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13 August 2017, 03:19 | Austin Hogan
Apart from geopolitical worries, some technical analysts like Tom McClellan, editor of the McClellan Market Report, blamed seasonality for this week's retreat given August's record as a weak month for stocks.
US stocks closed slightly lower Wednesday, making up much of the ground they lost earlier following a rare batch of earnings disappointments by Walt Disney and other big companies.
NASDAQ measures a number of indices reflecting the reaction of USA's high tech markets and business environments on the country's political and economic developments which have an impact on high tech markets.
The dollar index .DXY , which measures the USA currency against a basket of other major currencies, fell 0.14 percent.
Barrick Gold Corp rose 2.1 percent to C$21.7, while Goldcorp Inc rose 0.9 percent to C$16.29.
KOREA JITTERS: With President Donald Trump warning North Korea of "fire and fury", investors have become concerned that the war of words between Washington and Pyongyang could escalate.
His comments came in response to North Korea's threat to fire ballistic missiles toward the US territory of Guam, which is home to USA strategic bombers, a naval station and other strategic assets. Australia's S&P/ASX 200 edged down almost 0.1 per cent to 5,760.90, while South Korea's Kospi fell 0.5 per cent to 2,357.84. The dollar notched a two-month trough on the safe-haven Japanese yen and was last down 0.3 percent at 109.99. S&P futures fell 0.2 percent while Dow futures also lost 0.2 percent.
USA stocks tumble on North Korea worries
Stocks were trading lower on Thursday, Aug. 10, as the threat of conflict with North Korea continued to percolate. Priceline Group dropped 8 percent after issuing a profit forecast that was weaker than analysts were expecting.
North Korea talk drags stocks lower; gold, yen rise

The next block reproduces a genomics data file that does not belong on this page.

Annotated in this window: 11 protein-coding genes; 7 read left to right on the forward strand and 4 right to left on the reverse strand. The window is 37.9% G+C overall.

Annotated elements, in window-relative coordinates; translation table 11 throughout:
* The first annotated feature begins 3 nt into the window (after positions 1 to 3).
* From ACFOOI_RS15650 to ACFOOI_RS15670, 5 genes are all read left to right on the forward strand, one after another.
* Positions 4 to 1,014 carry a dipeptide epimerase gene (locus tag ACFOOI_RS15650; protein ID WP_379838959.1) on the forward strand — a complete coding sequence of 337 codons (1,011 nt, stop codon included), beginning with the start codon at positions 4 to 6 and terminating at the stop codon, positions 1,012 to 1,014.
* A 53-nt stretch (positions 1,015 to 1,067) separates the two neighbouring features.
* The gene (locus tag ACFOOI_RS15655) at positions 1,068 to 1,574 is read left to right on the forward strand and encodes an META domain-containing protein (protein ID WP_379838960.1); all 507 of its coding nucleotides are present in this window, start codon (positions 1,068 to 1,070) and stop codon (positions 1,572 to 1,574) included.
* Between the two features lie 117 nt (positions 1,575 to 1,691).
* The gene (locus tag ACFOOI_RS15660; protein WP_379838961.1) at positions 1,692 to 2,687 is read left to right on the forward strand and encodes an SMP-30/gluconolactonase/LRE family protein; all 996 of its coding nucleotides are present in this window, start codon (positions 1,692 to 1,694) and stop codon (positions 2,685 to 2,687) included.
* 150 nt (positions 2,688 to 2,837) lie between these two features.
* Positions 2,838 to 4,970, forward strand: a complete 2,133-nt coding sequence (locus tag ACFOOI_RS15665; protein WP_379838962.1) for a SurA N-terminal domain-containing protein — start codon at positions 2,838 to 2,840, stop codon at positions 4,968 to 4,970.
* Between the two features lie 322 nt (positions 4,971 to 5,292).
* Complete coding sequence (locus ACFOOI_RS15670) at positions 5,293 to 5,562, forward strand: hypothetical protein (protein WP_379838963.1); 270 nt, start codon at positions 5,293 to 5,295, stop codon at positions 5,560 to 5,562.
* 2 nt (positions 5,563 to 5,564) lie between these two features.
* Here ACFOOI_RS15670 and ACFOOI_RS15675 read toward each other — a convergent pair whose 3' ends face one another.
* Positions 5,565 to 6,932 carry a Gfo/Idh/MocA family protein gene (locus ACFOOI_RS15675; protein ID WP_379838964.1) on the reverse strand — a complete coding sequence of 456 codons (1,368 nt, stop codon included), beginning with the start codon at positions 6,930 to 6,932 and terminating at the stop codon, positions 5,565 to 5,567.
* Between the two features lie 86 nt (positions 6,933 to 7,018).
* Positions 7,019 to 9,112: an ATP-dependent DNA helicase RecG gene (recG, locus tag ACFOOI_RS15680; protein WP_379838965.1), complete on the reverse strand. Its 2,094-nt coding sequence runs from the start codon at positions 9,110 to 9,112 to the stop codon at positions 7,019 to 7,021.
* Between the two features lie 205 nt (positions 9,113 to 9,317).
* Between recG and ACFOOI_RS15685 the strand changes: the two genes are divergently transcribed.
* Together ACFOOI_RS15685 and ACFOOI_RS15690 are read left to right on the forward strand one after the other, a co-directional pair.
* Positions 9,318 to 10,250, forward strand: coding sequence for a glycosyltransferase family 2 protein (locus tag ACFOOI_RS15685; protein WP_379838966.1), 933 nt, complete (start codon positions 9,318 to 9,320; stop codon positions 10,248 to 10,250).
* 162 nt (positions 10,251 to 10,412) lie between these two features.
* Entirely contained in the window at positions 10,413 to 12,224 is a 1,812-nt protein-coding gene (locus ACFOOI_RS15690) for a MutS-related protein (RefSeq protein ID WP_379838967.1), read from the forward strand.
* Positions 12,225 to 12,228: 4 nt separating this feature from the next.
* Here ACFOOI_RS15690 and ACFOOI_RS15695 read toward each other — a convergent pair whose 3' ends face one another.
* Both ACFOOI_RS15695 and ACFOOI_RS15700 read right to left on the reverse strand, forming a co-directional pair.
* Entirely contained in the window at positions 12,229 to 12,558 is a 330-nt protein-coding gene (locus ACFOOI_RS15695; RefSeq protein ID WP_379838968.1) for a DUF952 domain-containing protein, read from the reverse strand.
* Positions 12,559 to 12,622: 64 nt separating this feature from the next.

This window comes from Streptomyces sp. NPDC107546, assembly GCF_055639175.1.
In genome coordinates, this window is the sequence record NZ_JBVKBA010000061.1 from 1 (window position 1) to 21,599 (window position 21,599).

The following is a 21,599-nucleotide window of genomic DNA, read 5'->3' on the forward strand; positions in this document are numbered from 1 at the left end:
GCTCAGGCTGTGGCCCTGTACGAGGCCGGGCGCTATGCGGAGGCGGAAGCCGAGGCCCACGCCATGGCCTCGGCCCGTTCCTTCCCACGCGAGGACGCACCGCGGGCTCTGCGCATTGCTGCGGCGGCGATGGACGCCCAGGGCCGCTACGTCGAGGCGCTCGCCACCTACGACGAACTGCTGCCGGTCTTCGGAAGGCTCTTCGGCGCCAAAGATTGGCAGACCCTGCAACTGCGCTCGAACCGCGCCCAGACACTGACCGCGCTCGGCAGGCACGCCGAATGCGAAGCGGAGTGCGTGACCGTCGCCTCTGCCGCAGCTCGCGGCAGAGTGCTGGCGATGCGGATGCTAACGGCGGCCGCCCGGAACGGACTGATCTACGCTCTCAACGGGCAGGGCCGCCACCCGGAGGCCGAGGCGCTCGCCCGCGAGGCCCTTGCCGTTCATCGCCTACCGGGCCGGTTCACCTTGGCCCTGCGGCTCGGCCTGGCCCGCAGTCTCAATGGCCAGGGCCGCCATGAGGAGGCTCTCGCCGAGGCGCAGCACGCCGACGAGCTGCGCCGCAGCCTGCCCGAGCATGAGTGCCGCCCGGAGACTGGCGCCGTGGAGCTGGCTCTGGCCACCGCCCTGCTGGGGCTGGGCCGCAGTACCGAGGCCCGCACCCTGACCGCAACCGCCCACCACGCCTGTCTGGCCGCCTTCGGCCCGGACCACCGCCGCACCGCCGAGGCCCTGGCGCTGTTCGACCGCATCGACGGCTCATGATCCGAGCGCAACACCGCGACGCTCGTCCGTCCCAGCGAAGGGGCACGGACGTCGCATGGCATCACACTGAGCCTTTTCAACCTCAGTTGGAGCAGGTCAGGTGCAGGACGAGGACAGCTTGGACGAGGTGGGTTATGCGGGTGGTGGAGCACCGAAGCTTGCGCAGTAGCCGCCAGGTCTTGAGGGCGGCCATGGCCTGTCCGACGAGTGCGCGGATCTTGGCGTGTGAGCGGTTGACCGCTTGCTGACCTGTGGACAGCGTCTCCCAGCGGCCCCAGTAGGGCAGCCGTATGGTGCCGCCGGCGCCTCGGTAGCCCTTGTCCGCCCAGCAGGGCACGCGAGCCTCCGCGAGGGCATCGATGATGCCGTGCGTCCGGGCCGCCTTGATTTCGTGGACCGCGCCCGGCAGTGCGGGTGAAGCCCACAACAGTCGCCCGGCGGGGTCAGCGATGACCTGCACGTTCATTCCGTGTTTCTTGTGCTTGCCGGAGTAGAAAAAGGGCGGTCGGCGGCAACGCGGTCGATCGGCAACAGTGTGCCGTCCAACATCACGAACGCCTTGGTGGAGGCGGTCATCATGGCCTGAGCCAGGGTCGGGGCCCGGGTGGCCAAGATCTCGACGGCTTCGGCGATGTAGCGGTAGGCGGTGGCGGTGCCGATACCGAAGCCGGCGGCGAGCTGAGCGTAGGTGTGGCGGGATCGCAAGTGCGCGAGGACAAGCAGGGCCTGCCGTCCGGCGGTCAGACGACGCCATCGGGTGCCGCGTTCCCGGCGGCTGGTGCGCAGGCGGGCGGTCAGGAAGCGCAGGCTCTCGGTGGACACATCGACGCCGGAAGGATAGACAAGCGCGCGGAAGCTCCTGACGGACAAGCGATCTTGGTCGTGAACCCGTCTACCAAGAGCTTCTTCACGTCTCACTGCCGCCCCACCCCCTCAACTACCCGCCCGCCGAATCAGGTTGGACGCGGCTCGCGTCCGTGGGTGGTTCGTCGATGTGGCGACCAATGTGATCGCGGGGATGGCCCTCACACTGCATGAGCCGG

The dollar index (.DXY), which measures the USA currency against a basket of other major currencies, fell 0.14 percent. Crude oil prices tumbled on the back of the selloff on Wall Street and lingering concerns over global oversupply.
In an apparent response to Trump's tweet, a statement issued by North Korea's official KCNA news agency claimed the president is "driving the situation on the Korean peninsula to the brink of a nuclear war".
Safe havens benefited from the move away from stocks - gold rising again to around $1,290 an ounce after surging 1.3 percent Wednesday - but other risky assets such as oil and copper held their price. Shanghai Composite Index tumbled 1.6 percent to 3,208.54.
Commodity-related stocks are among the worst performers against the backdrop of heightened political uncertainty after Trump further ratcheted up the rhetoric.
The Labor Department said its consumer price index inched up by 0.1% in July after coming in unchanged in June.
J.C. Penney Co. (JCP) slumped 17% after it reported a wider-than-expected second-quarter loss (http://www.marketwatch.com/story/jc-penney-shares-sink-after-losses-exceed-expectations-2017-08-11). Chinese blue chips closed flat but Hong Kong's Hang Seng Index fell 0.4%. The yield on the 10-year Treasury note fell to 2.22 percent from 2.26 percent late Tuesday. The euro rose to $1.1812 from $1.1774.
Retailers Wal-Mart (WMT), Home Depot (HD), Target (TGT), Staples (SPLS), and Gap (GPS) are also among the companies due to report their quarterly results next week. Japan was closed on a public holiday.
Crude oil prices extended their slide as exports from key OPEC producers rose, despite news of lower crude shipments from Saudi Arabia. The benchmark S&P/ASX 200 Index and the broader All Ordinaries Index fell around 1.2% each to finish at 5,693.10 and 5,743.50, respectively.
Pandya ton lifts India to 487 in 3rd Test
Speaking about the team, Virat mentioned that they didn't practice today, but are confident ebough to hit the field tomorrow. Giving them instructions were chief selector Sanath Jayasuriya and senior members of the Sri Lankan team management.